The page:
Snapshots of the West During the Pandemic
This spring, photographer Kiliii Yuyan gathered his camera equipment and, practicing social-distancing guidelines, explored the West Coast to find out how it's been faring in the age of COVID-19
This photo project was done in partnership with High Country News. You can see more of Yuyan’s work on its website here.
Photographer Kiliii Yuyan stumbled across a lone woman on the beach by accident. Flying his drone over Oregon’s iconic northern coastline at the start of the pandemic, he expected to capture miles of empty sand. Instead, in the midst of giant swaths of deserted shore, he saw a tiny figure on his UAV screen, weaving and bobbing in front of the waves.
“As I got closer,” he says, “I finally realized she was dancing—whirling and twirling on the sand. It was so beautiful.”
Yuyan describes this as his favorite moment during a road trip this spring to capture the American West amid the pandemic.
Traveling around Oregon, Washington, Utah, and Idaho, the photographer spoke with people getting outside during the COVID-19 crisis, asking each the same questions: How has the virus affected you personally? And what advice do you have for humanity right now?
Yuyan’s own advice is simple: “The more you know, the less you need. That’s one of the things they say in the survival-skills world,” he says, drawing on wisdom he got from working with the likes of Lynx Vilden. “I think we’re having to look inward a lot during this time.”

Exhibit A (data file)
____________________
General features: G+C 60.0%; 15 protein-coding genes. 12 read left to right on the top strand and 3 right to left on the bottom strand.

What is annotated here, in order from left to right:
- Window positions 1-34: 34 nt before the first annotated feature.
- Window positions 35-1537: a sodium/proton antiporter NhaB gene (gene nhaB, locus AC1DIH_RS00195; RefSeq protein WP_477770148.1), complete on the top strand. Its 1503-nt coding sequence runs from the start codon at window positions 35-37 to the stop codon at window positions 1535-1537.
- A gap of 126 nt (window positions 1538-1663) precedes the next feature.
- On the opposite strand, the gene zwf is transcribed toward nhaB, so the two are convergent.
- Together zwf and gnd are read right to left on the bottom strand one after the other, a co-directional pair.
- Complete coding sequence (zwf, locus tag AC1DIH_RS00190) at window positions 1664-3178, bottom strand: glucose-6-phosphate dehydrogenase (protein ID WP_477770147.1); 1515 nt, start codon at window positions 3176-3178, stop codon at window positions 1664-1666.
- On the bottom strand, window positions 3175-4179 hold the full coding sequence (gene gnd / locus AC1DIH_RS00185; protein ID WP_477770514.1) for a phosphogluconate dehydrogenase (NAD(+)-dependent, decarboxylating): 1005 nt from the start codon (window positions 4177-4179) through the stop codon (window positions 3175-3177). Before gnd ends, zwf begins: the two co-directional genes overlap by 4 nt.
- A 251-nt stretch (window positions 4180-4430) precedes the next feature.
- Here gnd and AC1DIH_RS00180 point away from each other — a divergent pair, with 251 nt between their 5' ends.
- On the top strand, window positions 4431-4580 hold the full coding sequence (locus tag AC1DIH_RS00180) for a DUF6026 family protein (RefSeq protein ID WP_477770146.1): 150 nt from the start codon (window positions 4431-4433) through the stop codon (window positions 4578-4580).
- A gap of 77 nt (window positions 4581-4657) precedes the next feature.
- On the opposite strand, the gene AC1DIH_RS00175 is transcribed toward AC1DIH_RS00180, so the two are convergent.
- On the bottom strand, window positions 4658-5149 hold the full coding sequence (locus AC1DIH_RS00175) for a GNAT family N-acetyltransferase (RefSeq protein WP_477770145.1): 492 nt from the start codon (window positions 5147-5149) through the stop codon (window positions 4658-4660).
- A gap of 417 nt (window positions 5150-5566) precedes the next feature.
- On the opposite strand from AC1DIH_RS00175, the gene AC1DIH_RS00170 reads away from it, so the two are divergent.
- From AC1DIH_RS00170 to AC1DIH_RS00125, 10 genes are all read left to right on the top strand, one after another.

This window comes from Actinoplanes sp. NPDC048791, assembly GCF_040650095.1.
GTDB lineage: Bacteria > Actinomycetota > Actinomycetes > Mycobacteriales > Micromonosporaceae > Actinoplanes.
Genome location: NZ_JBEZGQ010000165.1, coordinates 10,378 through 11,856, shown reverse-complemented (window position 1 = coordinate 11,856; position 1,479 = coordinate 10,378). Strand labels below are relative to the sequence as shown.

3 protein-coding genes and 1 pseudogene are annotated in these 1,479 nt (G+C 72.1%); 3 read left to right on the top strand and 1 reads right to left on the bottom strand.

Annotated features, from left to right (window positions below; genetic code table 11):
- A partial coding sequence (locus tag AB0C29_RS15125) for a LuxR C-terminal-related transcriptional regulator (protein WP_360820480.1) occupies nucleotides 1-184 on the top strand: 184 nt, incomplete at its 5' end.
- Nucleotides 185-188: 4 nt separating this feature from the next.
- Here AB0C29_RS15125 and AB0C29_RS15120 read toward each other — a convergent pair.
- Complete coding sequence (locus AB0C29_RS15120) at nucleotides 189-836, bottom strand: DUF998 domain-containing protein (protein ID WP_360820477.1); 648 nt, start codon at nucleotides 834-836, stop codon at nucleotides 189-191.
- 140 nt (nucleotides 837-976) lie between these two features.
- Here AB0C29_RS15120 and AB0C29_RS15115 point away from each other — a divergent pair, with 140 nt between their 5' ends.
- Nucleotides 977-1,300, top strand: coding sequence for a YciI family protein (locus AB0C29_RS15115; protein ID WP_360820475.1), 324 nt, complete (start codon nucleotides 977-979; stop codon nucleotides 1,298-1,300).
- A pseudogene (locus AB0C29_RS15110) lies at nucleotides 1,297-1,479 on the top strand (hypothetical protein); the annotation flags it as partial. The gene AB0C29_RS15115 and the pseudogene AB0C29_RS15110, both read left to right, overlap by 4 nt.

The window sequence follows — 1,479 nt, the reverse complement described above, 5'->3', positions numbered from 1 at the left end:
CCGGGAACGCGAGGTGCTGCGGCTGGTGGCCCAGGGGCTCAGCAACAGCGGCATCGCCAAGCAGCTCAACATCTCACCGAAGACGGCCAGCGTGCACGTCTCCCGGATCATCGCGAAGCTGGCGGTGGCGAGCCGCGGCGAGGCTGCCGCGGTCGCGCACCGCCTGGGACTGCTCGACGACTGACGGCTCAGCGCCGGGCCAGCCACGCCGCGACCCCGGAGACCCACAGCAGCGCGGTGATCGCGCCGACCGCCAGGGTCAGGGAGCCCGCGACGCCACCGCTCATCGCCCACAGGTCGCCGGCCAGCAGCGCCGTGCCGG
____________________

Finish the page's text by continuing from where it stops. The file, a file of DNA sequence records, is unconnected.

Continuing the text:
Photo: For a period during the pandemic, the Sun Valley Resort town of Ketchum, Idaho, had one of the highest caseloads of COVID-19 per capita in the nation.
Cherry blossoms blooming on the University of Washington’s campus days after its March closure. Groups of Seattleites came out to see them, albeit in small and socially distanced groups.
Normally packed highway junctures in Seattle, near the city’s stadiums, saw traffic reduced to a trickle in early April.
A bird’s-eye view of a beautiful evening in Westport, Washington, a destination for both tourists and surfers alike in better times. Closed parking lots meant the rare beachgoer had to hike in for miles if they wanted to hit the sand.
Surf kayaker Chris Welch carrying a retro Wold Ski from the eighties at a Westport beach in April. “I hope people are able to get back in touch with nature right now,” says Welch. “I see a lot of overemphasis on work here in America. The air is cleaning up around the planet right now. Maybe we can learn from this.”
Lila Danielle, creator of Beach Dance, an event series that invites participants to interpretive-dance in natural settings, twirls on her hometown shore in Cannon Beach, Oregon. “I can’t not dance. If I sit inside, it’s not the best way to be emotionally and mentally healthy,” says Danielle. “If I can move what I feel inside through me, I feel much better.”
“The natural beauty here calls me,” says Danielle. “Deep healing can be found here. It brings me peace.”
With automobile traffic greatly reduced during the coronavirus crisis, few cars were out on the road in rural eastern Oregon in April.
Ginger Edwards, an organic farmer and a co-owner of North Fork 53 Tea Gardens, is self-isolating at her farm in Nehalem, Oregon.
“I used to live off-grid, so I used to think about resilience 24/7,” she says. “But over time, I began to think about hosting all these other things at our farmstead. The pandemic brought me back to my roots, thinking about resiliency. The positive thing is, we’re putting in more gardens—we’re really focused on growing.”
Windsurfers from Hood River, Oregon, found a way to get out and recreate during the state’s lockdown in April.
“Windsurfing is one of the few activities we can do without being near other people,” says Kelsey Cardwell, one of the participants pictured here and below. “We want to set a good example for everyone else—we don’t want to flaunt access to the outdoors. That’s why we’re not getting outside nearly as much as we otherwise would.”